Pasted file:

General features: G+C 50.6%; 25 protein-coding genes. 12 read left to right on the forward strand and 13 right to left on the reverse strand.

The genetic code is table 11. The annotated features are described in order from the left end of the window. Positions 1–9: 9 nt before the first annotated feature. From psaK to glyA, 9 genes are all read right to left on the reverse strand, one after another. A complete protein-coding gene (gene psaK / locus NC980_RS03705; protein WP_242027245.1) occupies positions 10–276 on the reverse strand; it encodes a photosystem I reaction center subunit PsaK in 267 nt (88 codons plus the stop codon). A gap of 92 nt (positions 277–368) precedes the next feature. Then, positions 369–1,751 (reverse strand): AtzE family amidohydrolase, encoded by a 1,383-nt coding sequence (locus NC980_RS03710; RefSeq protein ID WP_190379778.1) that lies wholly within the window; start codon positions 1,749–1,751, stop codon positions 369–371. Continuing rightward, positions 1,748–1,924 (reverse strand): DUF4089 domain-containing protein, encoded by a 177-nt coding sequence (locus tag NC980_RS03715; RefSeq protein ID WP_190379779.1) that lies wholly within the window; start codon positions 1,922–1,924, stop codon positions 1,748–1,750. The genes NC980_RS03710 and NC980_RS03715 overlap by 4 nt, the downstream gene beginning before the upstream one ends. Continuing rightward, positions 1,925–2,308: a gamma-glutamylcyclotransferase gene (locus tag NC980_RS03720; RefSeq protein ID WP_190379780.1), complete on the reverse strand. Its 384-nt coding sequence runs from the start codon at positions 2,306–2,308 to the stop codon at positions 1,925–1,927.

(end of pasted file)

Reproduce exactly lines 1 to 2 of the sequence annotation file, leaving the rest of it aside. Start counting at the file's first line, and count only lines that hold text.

General features: G+C 50.6%; 25 protein-coding genes. 12 read left to right on the forward strand and 13 right to left on the reverse strand.

The genetic code is table 11. The annotated features are described in order from the left end of the window. Positions 1–9: 9 nt before the first annotated feature. From psaK to glyA, 9 genes are all read right to left on the reverse strand, one after another. A complete protein-coding gene (gene psaK / locus NC980_RS03705; protein WP_242027245.1) occupies positions 10–276 on the reverse strand; it encodes a photosystem I reaction center subunit PsaK in 267 nt (88 codons plus the stop codon). A gap of 92 nt (positions 277–368) precedes the next feature. Then, positions 369–1,751 (reverse strand): AtzE family amidohydrolase, encoded by a 1,383-nt coding sequence (locus NC980_RS03710; RefSeq protein ID WP_190379778.1) that lies wholly within the window; start codon positions 1,749–1,751, stop codon positions 369–371. Continuing rightward, positions 1,748–1,924 (reverse strand): DUF4089 domain-containing protein, encoded by a 177-nt coding sequence (locus tag NC980_RS03715; RefSeq protein ID WP_190379779.1) that lies wholly within the window; start codon positions 1,922–1,924, stop codon positions 1,748–1,750. The genes NC980_RS03710 and NC980_RS03715 overlap by 4 nt, the downstream gene beginning before the upstream one ends. Continuing rightward, positions 1,925–2,308: a gamma-glutamylcyclotransferase gene (locus tag NC980_RS03720; RefSeq protein ID WP_190379780.1), complete on the reverse strand. Its 384-nt coding sequence runs from the start codon at positions 2,306–2,308 to the stop codon at positions 1,925–1,927.